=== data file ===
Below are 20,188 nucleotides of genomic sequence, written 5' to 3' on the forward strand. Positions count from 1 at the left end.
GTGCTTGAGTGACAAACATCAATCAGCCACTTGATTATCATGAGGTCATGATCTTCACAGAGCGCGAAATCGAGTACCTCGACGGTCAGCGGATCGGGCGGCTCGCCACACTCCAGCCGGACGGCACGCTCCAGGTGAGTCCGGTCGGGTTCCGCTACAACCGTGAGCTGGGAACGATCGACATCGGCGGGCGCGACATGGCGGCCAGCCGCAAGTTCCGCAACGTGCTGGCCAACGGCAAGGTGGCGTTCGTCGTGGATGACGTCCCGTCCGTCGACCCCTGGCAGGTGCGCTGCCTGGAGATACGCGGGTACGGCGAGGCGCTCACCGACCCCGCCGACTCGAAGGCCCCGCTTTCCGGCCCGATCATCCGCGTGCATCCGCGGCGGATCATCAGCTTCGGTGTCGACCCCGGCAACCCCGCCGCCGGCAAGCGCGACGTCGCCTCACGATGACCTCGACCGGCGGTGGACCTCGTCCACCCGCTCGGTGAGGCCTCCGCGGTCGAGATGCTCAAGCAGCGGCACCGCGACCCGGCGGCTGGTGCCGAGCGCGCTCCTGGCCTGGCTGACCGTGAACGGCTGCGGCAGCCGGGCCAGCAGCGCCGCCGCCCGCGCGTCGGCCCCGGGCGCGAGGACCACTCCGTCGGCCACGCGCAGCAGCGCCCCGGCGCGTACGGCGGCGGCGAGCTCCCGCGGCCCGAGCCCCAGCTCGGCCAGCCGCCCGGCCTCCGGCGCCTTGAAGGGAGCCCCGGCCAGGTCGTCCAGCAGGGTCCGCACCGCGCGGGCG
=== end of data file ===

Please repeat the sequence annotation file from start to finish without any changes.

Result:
Below are 20,188 nucleotides of genomic sequence, written 5' to 3' on the forward strand. Positions count from 1 at the left end.
GTGCTTGAGTGACAAACATCAATCAGCCACTTGATTATCATGAGGTCATGATCTTCACAGAGCGCGAAATCGAGTACCTCGACGGTCAGCGGATCGGGCGGCTCGCCACACTCCAGCCGGACGGCACGCTCCAGGTGAGTCCGGTCGGGTTCCGCTACAACCGTGAGCTGGGAACGATCGACATCGGCGGGCGCGACATGGCGGCCAGCCGCAAGTTCCGCAACGTGCTGGCCAACGGCAAGGTGGCGTTCGTCGTGGATGACGTCCCGTCCGTCGACCCCTGGCAGGTGCGCTGCCTGGAGATACGCGGGTACGGCGAGGCGCTCACCGACCCCGCCGACTCGAAGGCCCCGCTTTCCGGCCCGATCATCCGCGTGCATCCGCGGCGGATCATCAGCTTCGGTGTCGACCCCGGCAACCCCGCCGCCGGCAAGCGCGACGTCGCCTCACGATGACCTCGACCGGCGGTGGACCTCGTCCACCCGCTCGGTGAGGCCTCCGCGGTCGAGATGCTCAAGCAGCGGCACCGCGACCCGGCGGCTGGTGCCGAGCGCGCTCCTGGCCTGGCTGACCGTGAACGGCTGCGGCAGCCGGGCCAGCAGCGCCGCCGCCCGCGCGTCGGCCCCGGGCGCGAGGACCACTCCGTCGGCCACGCGCAGCAGCGCCCCGGCGCGTACGGCGGCGGCGAGCTCCCGCGGCCCGAGCCCCAGCTCGGCCAGCCGCCCGGCCTCCGGCGCCTTGAAGGGAGCCCCGGCCAGGTCGTCCAGCAGGGTCCGCACCGCGCGGGCG